As already noted this emphasis on 'eco-tourism' is to be welcomed but, whilst this is undoubtedly good news, previous experience inclines me to caution. Despite the best intentions, all too often, the reality has been unmanned and underused facilities which have often been designed with a bureaucrat's understanding of the needs of birding tourists. Now I rather doubt anyone with the slightest influence in this matter will ever look at this blog but in case they do so here are a few suggestions and comments (although as I've not been there for over 18 months some issues may now have been tackled).
a) Laguna del Gobierno is particularly important as, being fed by a water plant, it's one of the few lakes in the area that never dries up. Hence it's already a great site and one with paths and hides but it is seemingly always locked up like Fort Knox without any suggestions or information about how a visiting eco-tourist can actually visit the place. At the moment visitors are obliged to peer round the permanently locked hide through the roadside bushes and across the reeds to see the birds. If they're lucky and there's access to the flat roof of a large building (the 'observatory'?) just inside the outer gates. This gives a good, if distant, view across the reserve but this can be more frustrating than helpful since it allows the would-be visitor to more fully understand what it is they're missing!. It seems that the focus here is more on educating local children which, of course is great, but there's little point in promoting birdwatching/eco-tourism if you keep reserves locked up, fail to advertise when they're open or allow entry only for pre-booked groups.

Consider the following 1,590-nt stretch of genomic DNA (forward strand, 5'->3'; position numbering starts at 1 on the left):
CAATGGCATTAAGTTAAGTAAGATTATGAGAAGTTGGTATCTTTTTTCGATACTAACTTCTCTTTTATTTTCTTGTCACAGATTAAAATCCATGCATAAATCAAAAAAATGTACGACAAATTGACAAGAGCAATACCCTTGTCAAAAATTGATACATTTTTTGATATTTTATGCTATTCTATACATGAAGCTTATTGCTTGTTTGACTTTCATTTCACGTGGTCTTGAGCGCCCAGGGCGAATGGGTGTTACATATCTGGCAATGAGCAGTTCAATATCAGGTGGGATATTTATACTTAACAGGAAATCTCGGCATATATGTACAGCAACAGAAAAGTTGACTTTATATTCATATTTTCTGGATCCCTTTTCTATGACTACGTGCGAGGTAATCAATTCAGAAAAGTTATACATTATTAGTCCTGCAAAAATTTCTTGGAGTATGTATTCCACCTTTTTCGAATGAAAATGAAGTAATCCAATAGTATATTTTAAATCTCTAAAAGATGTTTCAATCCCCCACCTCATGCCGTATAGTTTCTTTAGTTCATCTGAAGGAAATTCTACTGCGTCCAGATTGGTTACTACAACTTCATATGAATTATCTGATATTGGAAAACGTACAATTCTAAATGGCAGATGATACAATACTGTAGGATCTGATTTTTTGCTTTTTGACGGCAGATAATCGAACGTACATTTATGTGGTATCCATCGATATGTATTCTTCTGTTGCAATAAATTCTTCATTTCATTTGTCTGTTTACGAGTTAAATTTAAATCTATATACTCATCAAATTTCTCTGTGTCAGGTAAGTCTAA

b) Ornithological Route – it wasn't clear to me if this is supposed to be walked or driven but when I drove it I found it poorly signposted and sections in poor repair. A pity as it's a nice route.
c) Laguna de Ballestera – the track leading to the back of the reserve is terrific and much appreciated. Just what is needed. Good to find the signposting off the nearby road has been improved although when I visited the few ancient signs telling visitors it was a "military zone" were a little worrying! A hide here like the one at Campillos (see below) would be wonderful. Signs from here to Laguna de Pedro Lopez could be better as after a few hundred metres you reach a T-junction with no indication which way to go. Still this is a great start and something that can be developed with advantage.
d) Laguna de la Turquillas – please provide somewhere safe off road to park! A path or boardwalk and a raised hide would be good too. Some sources seem to suggest there's a path from here to Lagunas de Calderon – if so it needs way marking.